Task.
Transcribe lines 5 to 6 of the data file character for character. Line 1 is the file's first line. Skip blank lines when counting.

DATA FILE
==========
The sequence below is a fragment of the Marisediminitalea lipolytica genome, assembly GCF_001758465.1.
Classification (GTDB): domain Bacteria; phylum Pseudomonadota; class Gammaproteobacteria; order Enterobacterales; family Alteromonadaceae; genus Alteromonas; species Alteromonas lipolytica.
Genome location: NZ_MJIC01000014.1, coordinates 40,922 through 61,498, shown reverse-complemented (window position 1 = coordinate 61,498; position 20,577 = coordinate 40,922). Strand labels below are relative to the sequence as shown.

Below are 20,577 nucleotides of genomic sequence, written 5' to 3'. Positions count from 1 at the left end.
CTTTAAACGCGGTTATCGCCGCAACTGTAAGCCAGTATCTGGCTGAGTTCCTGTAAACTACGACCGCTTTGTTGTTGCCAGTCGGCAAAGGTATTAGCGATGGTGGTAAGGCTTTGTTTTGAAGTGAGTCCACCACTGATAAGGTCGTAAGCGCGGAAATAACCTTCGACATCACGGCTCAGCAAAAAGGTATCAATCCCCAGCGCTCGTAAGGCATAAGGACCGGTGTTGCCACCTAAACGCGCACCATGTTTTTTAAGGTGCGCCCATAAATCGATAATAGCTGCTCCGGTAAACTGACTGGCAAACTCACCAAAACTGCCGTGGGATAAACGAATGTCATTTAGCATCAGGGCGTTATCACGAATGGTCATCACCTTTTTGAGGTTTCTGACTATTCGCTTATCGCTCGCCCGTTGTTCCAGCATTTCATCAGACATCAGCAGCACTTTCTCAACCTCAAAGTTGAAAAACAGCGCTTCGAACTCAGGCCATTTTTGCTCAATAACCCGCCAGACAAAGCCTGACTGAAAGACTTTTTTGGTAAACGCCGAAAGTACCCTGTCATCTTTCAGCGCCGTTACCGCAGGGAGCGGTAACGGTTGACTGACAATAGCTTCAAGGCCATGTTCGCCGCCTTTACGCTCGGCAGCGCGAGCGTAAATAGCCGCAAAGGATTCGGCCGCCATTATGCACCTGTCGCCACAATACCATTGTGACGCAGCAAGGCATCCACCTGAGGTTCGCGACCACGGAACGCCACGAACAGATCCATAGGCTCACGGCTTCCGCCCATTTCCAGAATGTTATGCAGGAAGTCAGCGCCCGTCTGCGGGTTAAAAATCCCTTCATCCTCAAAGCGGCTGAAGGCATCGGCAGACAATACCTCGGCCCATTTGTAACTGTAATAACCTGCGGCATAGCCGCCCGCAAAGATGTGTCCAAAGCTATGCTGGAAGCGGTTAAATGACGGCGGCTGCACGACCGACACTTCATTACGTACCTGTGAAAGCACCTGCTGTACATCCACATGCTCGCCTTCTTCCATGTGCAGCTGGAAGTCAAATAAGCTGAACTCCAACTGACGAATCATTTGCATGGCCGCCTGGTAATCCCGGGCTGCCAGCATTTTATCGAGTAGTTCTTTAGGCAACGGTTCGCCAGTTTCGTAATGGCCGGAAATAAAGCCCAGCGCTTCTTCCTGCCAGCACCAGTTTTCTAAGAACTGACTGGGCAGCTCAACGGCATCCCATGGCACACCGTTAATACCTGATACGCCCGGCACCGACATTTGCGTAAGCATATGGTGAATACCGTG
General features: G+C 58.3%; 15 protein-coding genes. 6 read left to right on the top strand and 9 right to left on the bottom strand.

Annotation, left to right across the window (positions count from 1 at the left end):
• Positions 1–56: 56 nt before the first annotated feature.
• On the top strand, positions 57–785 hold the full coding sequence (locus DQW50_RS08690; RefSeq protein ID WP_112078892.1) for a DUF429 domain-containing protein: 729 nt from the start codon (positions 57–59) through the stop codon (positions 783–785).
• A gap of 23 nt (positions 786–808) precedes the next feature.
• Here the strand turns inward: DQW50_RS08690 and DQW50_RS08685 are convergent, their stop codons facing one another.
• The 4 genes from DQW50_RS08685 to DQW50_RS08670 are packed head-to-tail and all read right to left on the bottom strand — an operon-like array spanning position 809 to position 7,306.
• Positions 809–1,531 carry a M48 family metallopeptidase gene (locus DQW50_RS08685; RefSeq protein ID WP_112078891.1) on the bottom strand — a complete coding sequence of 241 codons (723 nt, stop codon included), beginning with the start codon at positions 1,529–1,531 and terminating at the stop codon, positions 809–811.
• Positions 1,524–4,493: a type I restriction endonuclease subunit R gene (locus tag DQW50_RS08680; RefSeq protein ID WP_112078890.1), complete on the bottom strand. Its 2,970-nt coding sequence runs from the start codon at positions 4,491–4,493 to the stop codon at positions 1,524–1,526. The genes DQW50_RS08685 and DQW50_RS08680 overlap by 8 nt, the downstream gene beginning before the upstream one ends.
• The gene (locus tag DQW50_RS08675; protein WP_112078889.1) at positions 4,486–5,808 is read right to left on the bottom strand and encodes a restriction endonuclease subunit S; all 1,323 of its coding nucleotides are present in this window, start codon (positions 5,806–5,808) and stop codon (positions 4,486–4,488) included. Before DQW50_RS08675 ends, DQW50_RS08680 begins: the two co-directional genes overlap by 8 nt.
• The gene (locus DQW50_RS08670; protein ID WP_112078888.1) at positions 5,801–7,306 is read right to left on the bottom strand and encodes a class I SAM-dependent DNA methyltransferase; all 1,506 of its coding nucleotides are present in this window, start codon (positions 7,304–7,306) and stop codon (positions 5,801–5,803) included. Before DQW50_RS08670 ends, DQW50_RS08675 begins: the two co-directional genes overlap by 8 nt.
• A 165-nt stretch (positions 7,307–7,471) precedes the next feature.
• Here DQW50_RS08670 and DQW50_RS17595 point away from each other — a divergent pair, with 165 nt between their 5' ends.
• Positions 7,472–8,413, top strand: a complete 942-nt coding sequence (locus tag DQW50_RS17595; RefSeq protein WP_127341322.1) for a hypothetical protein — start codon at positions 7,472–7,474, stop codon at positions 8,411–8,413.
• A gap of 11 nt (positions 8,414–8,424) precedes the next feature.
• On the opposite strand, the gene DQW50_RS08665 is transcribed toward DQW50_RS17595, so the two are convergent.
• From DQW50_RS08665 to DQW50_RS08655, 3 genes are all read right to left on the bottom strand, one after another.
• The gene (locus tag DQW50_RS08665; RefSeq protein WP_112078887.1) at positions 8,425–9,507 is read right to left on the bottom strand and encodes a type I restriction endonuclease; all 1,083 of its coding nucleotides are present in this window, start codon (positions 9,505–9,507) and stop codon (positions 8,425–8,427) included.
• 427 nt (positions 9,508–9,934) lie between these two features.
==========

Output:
CTTTAAACGCGGTTATCGCCGCAACTGTAAGCCAGTATCTGGCTGAGTTCCTGTAAACTACGACCGCTTTGTTGTTGCCAGTCGGCAAAGGTATTAGCGATGGTGGTAAGGCTTTGTTTTGAAGTGAGTCCACCACTGATAAGGTCGTAAGCGCGGAAATAACCTTCGACATCACGGCTCAGCAAAAAGGTATCAATCCCCAGCGCTCGTAAGGCATAAGGACCGGTGTTGCCACCTAAACGCGCACCATGTTTTTTAAGGTGCGCCCATAAATCGATAATAGCTGCTCCGGTAAACTGACTGGCAAACTCACCAAAACTGCCGTGGGATAAACGAATGTCATTTAGCATCAGGGCGTTATCACGAATGGTCATCACCTTTTTGAGGTTTCTGACTATTCGCTTATCGCTCGCCCGTTGTTCCAGCATTTCATCAGACATCAGCAGCACTTTCTCAACCTCAAAGTTGAAAAACAGCGCTTCGAACTCAGGCCATTTTTGCTCAATAACCCGCCAGACAAAGCCTGACTGAAAGACTTTTTTGGTAAACGCCGAAAGTACCCTGTCATCTTTCAGCGCCGTTACCGCAGGGAGCGGTAACGGTTGACTGACAATAGCTTCAAGGCCATGTTCGCCGCCTTTACGCTCGGCAGCGCGAGCGTAAATAGCCGCAAAGGATTCGGCCGCCATTATGCACCTGTCGCCACAATACCATTGTGACGCAGCAAGGCATCCACCTGAGGTTCGCGACCACGGAACGCCACGAACAGATCCATAGGCTCACGGCTTCCGCCCATTTCCAGAATGTTATGCAGGAAGTCAGCGCCCGTCTGCGGGTTAAAAATCCCTTCATCCTCAAAGCGGCTGAAGGCATCGGCAGACAATACCTCGGCCCATTTGTAACTGTAATAACCTGCGGCATAGCCGCCCGCAAAGATGTGTCCAAAGCTATGCTGGAAGCGGTTAAATGACGGCGGCTGCACGACCGACACTTCATTACGTACCTGTGAAAGCACCTGCTGTACATCCACATGCTCGCCTTCTTCCATGTGCAGCTGGAAGTCAAATAAGCTGAACTCCAACTGACGAATCATTTGCATGGCCGCCTGGTAATCCCGGGCTGCCAGCATTTTATCGAGTAGTTCTTTAGGCAACGGTTCGCCAGTTTCGTAATGGCCGGAAATAAAGCCCAGCGCTTCTTCCTGCCAGCACCAGTTTTCTAAGAACTGACTGGGCAGCTCAACGGCATCCCATGGCACACCGTTAATACCTGATACGCCCGGCACCGACATTTGCGTAAGCATATGGTGAATACCGTG
General features: G+C 58.3%; 15 protein-coding genes. 6 read left to right on the top strand and 9 right to left on the bottom strand.